But cutting off some of the obvious heads, or even all of the heads that self advocates have found words for, doesn’t solve the basic problems.

The hydra is still there even if all of the named heads are cut off. Cut off all of the heads anyone has found words for, and you still have the basic problem of people with extreme levels of power to modify the behavior of people with disabilities in arbitrary ways. Behaviorism will never be ok until that problem is solved.

It might be possible to be a behaviorist without being part of the hydra. If anyone’s doing it, it’s Dave Hingsburger and some of his students. But people who want to use principles of behavior therapy in a respectful (or even just non-abusive) way face a tremendous barrier to entry in the field. In order to become a BCBA high up enough in the hierarchy to write programs following your values, you have to spend a lot of hours doing entry-level behavior therapy works. That means following someone else’s program. That means doing a lot of harm to innocent people with disabilities, unless you can somehow find a supervisor who goes against the entire culture of behaviorism to treat people with disabilities as fully human.

tl;dr Behaviorism has some potentially legitimate applications, but the professional culture of behaviorism is deeply committed to abuse of power. It’s nearly impossible to be a behavior therapist without doing profoundly degrading and damaging things to people who deserve better. (And if you think you’re doing so, I’d like to hear about how you’re managing that).

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youneedacat:

poisonskin:

Template for Preferred Name/Pronouns Letter to Teachers:

thespookyprofessor:

Dear Professor [name],

My name is [Preferred name], and I will be attending your course [blank] on [days] at [time] this [term]. I am transgender and have not yet legally changed my name. On your roster is my legal name, [Legal name]. I would greatly appreciate it if you…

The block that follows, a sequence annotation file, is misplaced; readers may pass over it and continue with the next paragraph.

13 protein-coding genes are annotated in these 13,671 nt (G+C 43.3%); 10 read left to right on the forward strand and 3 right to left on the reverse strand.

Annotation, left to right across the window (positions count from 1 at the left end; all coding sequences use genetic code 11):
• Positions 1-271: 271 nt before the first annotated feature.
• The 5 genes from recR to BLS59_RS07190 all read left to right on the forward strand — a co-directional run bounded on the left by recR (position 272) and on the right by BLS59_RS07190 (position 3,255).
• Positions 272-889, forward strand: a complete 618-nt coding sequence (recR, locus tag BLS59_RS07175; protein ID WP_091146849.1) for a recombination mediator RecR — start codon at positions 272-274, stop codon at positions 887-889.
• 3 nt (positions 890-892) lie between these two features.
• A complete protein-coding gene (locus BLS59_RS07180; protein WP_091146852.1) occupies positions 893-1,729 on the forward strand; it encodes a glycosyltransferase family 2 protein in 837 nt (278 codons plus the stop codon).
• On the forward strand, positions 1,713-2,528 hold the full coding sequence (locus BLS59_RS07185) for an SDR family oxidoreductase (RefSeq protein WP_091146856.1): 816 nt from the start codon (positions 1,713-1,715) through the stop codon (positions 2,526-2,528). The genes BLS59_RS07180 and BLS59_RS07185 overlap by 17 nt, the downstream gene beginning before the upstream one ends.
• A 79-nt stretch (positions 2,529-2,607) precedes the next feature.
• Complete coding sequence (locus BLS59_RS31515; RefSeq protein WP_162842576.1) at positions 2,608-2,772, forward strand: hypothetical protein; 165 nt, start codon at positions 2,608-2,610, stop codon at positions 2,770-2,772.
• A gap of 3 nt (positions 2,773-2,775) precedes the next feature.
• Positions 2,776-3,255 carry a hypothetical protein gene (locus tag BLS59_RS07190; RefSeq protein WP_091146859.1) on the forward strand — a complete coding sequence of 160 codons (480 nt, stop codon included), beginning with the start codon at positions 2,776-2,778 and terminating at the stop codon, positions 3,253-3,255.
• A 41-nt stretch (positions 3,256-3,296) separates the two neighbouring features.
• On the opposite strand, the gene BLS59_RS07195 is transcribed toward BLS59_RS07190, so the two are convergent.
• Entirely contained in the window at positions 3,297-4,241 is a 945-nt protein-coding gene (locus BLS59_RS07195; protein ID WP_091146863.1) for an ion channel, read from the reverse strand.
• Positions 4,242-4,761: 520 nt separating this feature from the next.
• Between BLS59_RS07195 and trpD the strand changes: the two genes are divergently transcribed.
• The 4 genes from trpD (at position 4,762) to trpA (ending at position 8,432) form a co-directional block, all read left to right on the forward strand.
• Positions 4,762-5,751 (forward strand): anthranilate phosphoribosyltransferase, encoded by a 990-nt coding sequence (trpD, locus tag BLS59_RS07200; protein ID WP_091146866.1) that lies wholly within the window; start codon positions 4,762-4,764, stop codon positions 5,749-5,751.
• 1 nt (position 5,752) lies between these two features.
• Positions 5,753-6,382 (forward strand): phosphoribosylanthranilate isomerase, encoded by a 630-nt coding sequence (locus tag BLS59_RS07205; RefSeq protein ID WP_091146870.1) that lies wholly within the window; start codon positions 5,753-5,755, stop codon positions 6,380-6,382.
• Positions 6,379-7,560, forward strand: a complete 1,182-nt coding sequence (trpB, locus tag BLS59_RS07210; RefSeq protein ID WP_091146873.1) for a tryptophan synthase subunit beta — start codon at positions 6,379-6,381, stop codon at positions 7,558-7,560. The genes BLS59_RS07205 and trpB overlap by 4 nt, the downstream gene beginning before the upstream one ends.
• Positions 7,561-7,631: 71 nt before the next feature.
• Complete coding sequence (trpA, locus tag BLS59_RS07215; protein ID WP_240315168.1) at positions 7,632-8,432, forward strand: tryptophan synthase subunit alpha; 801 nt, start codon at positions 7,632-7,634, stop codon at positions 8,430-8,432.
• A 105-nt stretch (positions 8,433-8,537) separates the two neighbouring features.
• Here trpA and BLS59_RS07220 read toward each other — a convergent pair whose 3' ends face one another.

poisonskin said:

Yeah! I’ve used it all of last year and it went over really well. Everyone said they’ll do it and nearly all of them kept up on their word, and the ones who misgendered me still did so out of negligence to remember rather than spite. But they all used the correct name at least ^_^;

The year before that I went up to the professors in person and told them and it went off well I guess but by that point they already had my given name and pronouns in their heads so it was a bit more difficult for them to adjust, but it wasn’t anything /too/ bad. Id say if you have the option to, then use the email approach ahead of time so they have time to adjust.

youneedacat said:

How well does this work when your preferred pronouns aren’t he, she, or they?

realsocialskills said:

I don’t know. Do any of y’all?

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Template for Preferred Name/Pronouns Letter to Teachers:

cardromancer:

realsocialskills:

thespookyprofessor:

Dear Professor [name],

My name is [Preferred name], and I will be attending your course [blank] on [days] at [time] this [term]. I am transgender and have not yet legally changed my name. On your roster is my legal name, [Legal name]. I would greatly appreciate it if you refer to me as [Preferred name] and use [pronouns] when referring to me. Thank you for your understanding, and I look forward to starting your course next week.

Sincerely,

~[Preferred name]

realsocialskills said:

Have any of y’all used something like this successfully?

cardromancer said:

My university has a system through counseling services where anyone can have their preferred name told to professors for them. I forgot to utilize this before my semester started (today) so I emailed something like this to all of my professors on Saturday night. Two of them have gotten back to me saying that it’s totally fine. So I would say yes!

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poisonskin:

Template for Preferred Name/Pronouns Letter to Teachers:

thespookyprofessor:

Dear Professor [name],

My name is [Preferred name], and I will be attending your course [blank] on [days] at [time] this [term]. I am transgender and have not yet legally changed my name. On your roster is my legal name, [Legal name]. I would greatly appreciate it if you…

poisonskin said:

Yeah! I’ve used it all of last year and it went over really well. Everyone said they’ll do it and nearly all of them kept up on their word, and the ones who misgendered me still did so out of negligence to remember rather than spite. But they all used the correct name at least ^_^;

The year before that I went up to the professors in person and told them and it went off well I guess but by that point they already had my given name and pronouns in their heads so it was a bit more difficult for them to adjust, but it wasn’t anything /too/ bad. Id say if you have the option to, then use the email approach ahead of time so they have time to adjust.